Who fired the shot? Supergrasses are used to help solve serious crimes. (Image: Shutterstock.com)
Tonight, Panorama reveals how the most notoriously unreliable of witnesses – the supergrass – has been brought back into action. But with the recent collapse of a number of high-profile cases, are new supergrass laws doomed to fail?
In today’s system, supergrass deals are formalised, with informers signing contracts to give evidence against their criminal associates. They agree to tell the whole truth, and as a reward, have their own jail terms cut.
Under the Serious Organised Crime and Police Act 2005 (SOCPA), even murderers have had their sentences slashed. Research by the Bureau, working with Panorama, has found that at least 13 jail terms have been cut by over 80% and seven offenders have received total immunity as a result of their deal.
Supergrasses were largely discredited in the early 1980s, after a series of corrupt deals, high-profile case failures, and miscarriages of justice.
However, the Crown Prosecution Service (CPS) argues that it now has sufficient safeguards to ensure that this time around, the system will be open, transparent and in the public interest.
The authorities claim that supergrasses are a necessary tool in the fight against organised crime, and that reductions are needed to encourage offenders to break the criminal code of silence and give evidence.
A success story
Indeed, there have been significant successes. For example, a teenage gang member – ‘boy X’ – gave crucial evidence against gunman Sean Mercer in the murder of schoolboy Rhys Jones. The evidence was judged to be so important that Boy X was given full immunity from prosecution under Socpa for his role in helping to hide the murder weapon after the killing.
Rhys’ father, Stephen, supported the deal. He told Panorama: ‘To secure the conviction of the main offenders was of priority…and the information that he gave to the police was a good trade-off, so to speak.’
The families of other victims have also come out in favour of supergrass agreements. The sister of one murder victim told Panorama she believed that the authorities were right to use Socpa in her brother’s case, in order to secure the conviction of a key perpetrator.
But with successes, there have also been failures, leading critics question whether the new law may be causing injustice, rather than achieving justice, in some serious criminal cases.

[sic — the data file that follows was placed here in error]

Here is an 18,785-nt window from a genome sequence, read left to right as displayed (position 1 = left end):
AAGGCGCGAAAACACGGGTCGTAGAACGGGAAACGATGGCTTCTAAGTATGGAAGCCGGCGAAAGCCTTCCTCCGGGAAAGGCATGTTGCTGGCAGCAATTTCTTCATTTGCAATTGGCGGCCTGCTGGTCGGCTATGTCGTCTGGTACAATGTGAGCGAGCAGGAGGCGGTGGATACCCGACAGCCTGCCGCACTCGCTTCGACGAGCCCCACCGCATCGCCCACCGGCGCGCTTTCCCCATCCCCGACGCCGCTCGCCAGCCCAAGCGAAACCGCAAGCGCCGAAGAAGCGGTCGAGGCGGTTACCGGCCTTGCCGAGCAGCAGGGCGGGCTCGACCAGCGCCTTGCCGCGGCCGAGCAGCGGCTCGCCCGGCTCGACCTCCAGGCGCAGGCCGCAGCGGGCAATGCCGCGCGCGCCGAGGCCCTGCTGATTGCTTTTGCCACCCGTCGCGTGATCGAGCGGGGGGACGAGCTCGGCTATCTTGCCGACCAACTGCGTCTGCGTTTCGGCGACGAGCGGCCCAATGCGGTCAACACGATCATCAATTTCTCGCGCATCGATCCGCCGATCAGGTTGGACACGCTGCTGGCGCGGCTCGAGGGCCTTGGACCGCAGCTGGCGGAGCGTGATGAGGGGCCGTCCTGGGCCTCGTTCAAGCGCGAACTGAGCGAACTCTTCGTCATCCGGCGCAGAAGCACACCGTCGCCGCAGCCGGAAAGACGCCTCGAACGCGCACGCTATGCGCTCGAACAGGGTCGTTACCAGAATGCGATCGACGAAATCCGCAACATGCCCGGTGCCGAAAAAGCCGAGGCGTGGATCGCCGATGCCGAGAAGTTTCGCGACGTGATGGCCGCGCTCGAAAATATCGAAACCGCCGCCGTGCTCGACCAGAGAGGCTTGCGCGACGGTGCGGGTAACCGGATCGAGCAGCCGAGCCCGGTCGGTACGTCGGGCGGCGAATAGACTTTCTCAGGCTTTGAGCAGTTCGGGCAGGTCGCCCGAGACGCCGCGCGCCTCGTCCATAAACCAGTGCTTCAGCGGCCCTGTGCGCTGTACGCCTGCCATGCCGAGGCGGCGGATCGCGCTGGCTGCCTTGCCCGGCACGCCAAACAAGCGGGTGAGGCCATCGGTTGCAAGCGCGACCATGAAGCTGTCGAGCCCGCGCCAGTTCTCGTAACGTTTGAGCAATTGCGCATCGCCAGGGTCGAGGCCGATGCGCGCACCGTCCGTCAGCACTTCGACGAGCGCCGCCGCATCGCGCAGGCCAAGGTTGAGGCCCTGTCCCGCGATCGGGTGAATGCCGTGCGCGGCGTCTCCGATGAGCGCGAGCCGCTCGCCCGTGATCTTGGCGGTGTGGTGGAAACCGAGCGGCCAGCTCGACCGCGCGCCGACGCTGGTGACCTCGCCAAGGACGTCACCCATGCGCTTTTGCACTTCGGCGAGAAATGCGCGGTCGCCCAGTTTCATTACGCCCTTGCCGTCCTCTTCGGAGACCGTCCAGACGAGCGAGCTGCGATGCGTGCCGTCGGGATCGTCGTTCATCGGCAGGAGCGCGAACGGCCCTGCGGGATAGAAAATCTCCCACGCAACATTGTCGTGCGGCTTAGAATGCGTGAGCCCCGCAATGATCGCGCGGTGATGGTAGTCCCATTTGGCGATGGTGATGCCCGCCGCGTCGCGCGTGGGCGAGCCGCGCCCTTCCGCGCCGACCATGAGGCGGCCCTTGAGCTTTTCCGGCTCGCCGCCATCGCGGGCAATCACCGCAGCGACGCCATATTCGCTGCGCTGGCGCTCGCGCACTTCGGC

Panorama reveals how supergrasses are still playing the system. In the end, these are criminals who do not want to go to jail, and relying on their evidence remains risky.
The programme examines the case of Sonny Stewart, a man charged with the murder of Bradford businessman Teddy Simpson. When Stewart was interviewed by the police, he agreed to turn supergrass, and implicated seven men: some in the organisation of a violent robbery, others in the killing itself. But, as Monday’s programme will show, serious questions over Stewart’s credibility have arisen.
This case is now being considered by the Criminal Cases Review Commission (CCRC).
‘Hugely difficult witnesses’
Leading QC Michael Mansfield told Panorama that supergrasses are hugely difficult witnesses to deal with, because they are ‘inherently dishonest’ and often act in ‘self-interest because they want some kind of reward’.
‘These people will know about crime, but in order to inveigle their way into their favours they dress it up. They dress it up in a way that they put people at the scene who weren’t there… and of course they have axes to grind, they have vendettas to settle,’ he said.
Serious questions have also been raised about the CPS’ handling of supergrass cases.
As Panorama found out, the CPS has been criticised for failing to disclose holes in a supergrass’s account. This failure to disclose may significantly jeopardise the fairness of the defendant’s trial. Meanwhile the supergrass enjoys a light prison sentence and protection funded by the public purse.
The issue of disclosure reared its head most recently in the 2010 case of northeast hard man John Henry Sayers, accused of attempting to nobble a juror in a murder trial eight years earlier. A supergrass, Errol Hay, said Sayers had instructed him to make the call to a juror back in 2002 to ensure that Sayers was acquitted of the murder.
But Panorama reveals that the prosecution in the jury nobbling case had clear evidence that star-witness Hay was lying. Hay said he had made a second phonecall to a juror, but telephone records proved that this was not possible. However, the prosecution went ahead with the case, and did not disclose the key evidence to Sayers’ defence team.
It was only through an ‘arrow shot in the dark’ by a junior defence barrister that this evidence came to light. The case against Sayers collapsed, and the CPS was severely criticised by the judge.
The CPS acknowledged that something had gone seriously wrong.
‘This has been a very painful experience for everybody concerned…we’re now dealing with disclosure with new systems in place to make sure that this sort of thing never happens again,’ a spokesperson for the CPS told Panorama.
But can the CPS’s ‘new systems’ really guard against the pitfalls of using such a contentious method of investigation, and such questionable witnesses? Or are these supergrass laws no different to the system that fell out of favour 30 years ago?
Some members of the legal profession believe it is only a matter of time before the supergrass system is discredited once again.
Panorama, Return of the Supergrass, which uses research by the Bureau, is on Monday October 8 at 8pm.
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